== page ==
On February 8, Secretary General of the Turkish Vatan (Motherland) party, Dogu Perincek, spoke out against the position of the United States and NATO, predicting the “death” of NATO in the event of the expansion of the North Atlantic Alliance to the east. He also urged to prevent the arrival of NATO forces in the Black Sea, pointing out that such a move by Brussels would have complex consequences for the region. “Greece and Ukraine are under the nose of Turkey, the US is stuffing both countries with weapons, aircraft to carry out provocations. We understand that Ukraine, like Greece, serves the interests of Washington. Inviting the US to the Black Sea will have very complicated consequences. It is necessary to prevent outside forces from entering the Black Sea,” Dogu Perincek said.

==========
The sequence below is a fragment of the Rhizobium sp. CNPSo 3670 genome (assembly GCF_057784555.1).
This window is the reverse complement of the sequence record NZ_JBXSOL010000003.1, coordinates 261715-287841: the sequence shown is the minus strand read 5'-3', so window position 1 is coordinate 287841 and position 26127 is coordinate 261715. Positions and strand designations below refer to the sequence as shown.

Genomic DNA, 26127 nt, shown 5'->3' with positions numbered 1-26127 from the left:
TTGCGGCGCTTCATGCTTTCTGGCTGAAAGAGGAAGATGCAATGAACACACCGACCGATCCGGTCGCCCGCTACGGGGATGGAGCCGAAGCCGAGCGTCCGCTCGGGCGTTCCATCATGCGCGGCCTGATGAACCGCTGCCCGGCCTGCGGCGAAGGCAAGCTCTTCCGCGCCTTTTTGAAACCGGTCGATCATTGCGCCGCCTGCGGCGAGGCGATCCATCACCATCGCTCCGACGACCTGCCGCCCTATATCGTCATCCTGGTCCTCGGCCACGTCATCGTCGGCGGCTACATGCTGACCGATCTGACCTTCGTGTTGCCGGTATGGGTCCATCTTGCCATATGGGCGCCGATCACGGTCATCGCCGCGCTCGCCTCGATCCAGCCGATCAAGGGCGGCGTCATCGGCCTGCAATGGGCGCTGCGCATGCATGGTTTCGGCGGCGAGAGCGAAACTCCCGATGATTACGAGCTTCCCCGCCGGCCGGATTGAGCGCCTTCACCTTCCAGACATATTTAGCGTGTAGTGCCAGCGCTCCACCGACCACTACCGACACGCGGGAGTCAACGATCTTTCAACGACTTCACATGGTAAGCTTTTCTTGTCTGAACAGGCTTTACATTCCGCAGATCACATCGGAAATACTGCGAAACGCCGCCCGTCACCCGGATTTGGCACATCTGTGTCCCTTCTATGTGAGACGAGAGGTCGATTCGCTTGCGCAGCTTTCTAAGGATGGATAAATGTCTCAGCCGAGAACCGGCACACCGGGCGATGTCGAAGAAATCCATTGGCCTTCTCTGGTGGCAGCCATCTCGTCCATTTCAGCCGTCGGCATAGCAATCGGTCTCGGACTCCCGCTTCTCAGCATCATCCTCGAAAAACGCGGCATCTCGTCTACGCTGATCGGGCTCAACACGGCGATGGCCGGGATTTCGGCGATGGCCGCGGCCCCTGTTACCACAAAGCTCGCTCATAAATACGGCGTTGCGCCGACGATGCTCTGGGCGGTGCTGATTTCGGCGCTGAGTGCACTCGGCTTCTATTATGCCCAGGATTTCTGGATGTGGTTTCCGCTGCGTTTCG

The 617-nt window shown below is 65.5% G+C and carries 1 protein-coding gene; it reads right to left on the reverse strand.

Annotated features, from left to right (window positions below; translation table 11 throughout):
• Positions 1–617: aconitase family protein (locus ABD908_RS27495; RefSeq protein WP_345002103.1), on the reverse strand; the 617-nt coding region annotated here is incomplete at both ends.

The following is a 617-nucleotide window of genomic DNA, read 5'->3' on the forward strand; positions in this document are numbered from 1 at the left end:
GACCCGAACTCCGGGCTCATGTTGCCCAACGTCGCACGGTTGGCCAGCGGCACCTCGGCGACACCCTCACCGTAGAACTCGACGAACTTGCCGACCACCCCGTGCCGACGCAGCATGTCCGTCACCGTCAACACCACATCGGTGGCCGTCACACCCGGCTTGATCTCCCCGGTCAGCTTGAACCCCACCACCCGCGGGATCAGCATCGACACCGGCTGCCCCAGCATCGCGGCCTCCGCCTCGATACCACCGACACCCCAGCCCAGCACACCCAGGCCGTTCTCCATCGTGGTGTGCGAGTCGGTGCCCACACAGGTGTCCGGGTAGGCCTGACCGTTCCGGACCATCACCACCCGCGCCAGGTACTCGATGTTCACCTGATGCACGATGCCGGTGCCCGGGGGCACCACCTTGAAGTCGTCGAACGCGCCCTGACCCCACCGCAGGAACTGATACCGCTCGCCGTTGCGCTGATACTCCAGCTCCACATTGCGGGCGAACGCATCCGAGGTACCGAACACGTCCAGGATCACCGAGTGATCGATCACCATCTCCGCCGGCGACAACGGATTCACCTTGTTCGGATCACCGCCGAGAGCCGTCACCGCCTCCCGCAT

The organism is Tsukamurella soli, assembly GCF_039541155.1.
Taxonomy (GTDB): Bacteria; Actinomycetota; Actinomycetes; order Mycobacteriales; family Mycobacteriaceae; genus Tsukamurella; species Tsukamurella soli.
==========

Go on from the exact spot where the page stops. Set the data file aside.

The Americans do not need a strong Turkey having good relations with Russia, Yeni Şafak points out. This leading Turkish publication recalls that when the war in Syria began, the United States had already tried to push Ankara and Moscow, but they did not succeed, despite a number of provocations.

Vladimir Odintsov, political observer, exclusively for the online magazine “New Eastern Outlook”.